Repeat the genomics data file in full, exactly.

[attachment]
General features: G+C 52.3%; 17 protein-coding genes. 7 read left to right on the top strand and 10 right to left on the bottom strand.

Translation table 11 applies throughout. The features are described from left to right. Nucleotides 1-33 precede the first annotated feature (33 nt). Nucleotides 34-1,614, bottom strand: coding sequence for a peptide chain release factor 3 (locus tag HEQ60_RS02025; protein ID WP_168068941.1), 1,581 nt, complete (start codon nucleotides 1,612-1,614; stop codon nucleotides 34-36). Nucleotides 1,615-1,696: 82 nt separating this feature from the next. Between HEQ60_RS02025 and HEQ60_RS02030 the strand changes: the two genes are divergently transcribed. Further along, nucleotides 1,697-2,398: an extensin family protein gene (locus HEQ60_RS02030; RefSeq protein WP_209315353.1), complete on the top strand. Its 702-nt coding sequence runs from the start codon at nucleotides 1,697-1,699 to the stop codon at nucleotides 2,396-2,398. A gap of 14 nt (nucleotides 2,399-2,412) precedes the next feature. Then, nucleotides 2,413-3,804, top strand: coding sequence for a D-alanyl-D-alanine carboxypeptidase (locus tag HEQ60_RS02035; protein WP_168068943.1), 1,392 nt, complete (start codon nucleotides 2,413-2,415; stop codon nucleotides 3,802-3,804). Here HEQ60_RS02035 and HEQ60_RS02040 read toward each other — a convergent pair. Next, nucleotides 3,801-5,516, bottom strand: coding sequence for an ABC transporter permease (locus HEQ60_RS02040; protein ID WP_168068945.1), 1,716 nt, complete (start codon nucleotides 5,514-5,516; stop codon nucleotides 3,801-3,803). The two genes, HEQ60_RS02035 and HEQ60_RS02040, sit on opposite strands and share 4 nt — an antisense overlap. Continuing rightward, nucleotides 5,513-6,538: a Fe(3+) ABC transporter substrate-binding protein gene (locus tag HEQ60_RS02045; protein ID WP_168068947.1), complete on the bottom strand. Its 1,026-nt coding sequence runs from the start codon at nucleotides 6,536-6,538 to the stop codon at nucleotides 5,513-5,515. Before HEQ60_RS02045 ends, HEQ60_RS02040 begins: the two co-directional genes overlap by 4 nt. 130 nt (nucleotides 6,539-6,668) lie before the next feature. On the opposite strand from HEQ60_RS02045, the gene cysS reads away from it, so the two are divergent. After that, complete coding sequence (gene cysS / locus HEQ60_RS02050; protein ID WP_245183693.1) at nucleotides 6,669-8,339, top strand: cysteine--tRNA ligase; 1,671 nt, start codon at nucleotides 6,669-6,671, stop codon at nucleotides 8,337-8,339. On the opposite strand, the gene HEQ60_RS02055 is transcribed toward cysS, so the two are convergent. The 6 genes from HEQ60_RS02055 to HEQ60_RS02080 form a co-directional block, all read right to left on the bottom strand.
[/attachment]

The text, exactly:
General features: G+C 52.3%; 17 protein-coding genes. 7 read left to right on the top strand and 10 right to left on the bottom strand.

Translation table 11 applies throughout. The features are described from left to right. Nucleotides 1-33 precede the first annotated feature (33 nt). Nucleotides 34-1,614, bottom strand: coding sequence for a peptide chain release factor 3 (locus tag HEQ60_RS02025; protein ID WP_168068941.1), 1,581 nt, complete (start codon nucleotides 1,612-1,614; stop codon nucleotides 34-36). Nucleotides 1,615-1,696: 82 nt separating this feature from the next. Between HEQ60_RS02025 and HEQ60_RS02030 the strand changes: the two genes are divergently transcribed. Further along, nucleotides 1,697-2,398: an extensin family protein gene (locus HEQ60_RS02030; RefSeq protein WP_209315353.1), complete on the top strand. Its 702-nt coding sequence runs from the start codon at nucleotides 1,697-1,699 to the stop codon at nucleotides 2,396-2,398. A gap of 14 nt (nucleotides 2,399-2,412) precedes the next feature. Then, nucleotides 2,413-3,804, top strand: coding sequence for a D-alanyl-D-alanine carboxypeptidase (locus tag HEQ60_RS02035; protein WP_168068943.1), 1,392 nt, complete (start codon nucleotides 2,413-2,415; stop codon nucleotides 3,802-3,804). Here HEQ60_RS02035 and HEQ60_RS02040 read toward each other — a convergent pair. Next, nucleotides 3,801-5,516, bottom strand: coding sequence for an ABC transporter permease (locus HEQ60_RS02040; protein ID WP_168068945.1), 1,716 nt, complete (start codon nucleotides 5,514-5,516; stop codon nucleotides 3,801-3,803). The two genes, HEQ60_RS02035 and HEQ60_RS02040, sit on opposite strands and share 4 nt — an antisense overlap. Continuing rightward, nucleotides 5,513-6,538: a Fe(3+) ABC transporter substrate-binding protein gene (locus tag HEQ60_RS02045; protein ID WP_168068947.1), complete on the bottom strand. Its 1,026-nt coding sequence runs from the start codon at nucleotides 6,536-6,538 to the stop codon at nucleotides 5,513-5,515. Before HEQ60_RS02045 ends, HEQ60_RS02040 begins: the two co-directional genes overlap by 4 nt. 130 nt (nucleotides 6,539-6,668) lie before the next feature. On the opposite strand from HEQ60_RS02045, the gene cysS reads away from it, so the two are divergent. After that, complete coding sequence (gene cysS / locus HEQ60_RS02050; protein ID WP_245183693.1) at nucleotides 6,669-8,339, top strand: cysteine--tRNA ligase; 1,671 nt, start codon at nucleotides 6,669-6,671, stop codon at nucleotides 8,337-8,339. On the opposite strand, the gene HEQ60_RS02055 is transcribed toward cysS, so the two are convergent. The 6 genes from HEQ60_RS02055 to HEQ60_RS02080 form a co-directional block, all read right to left on the bottom strand.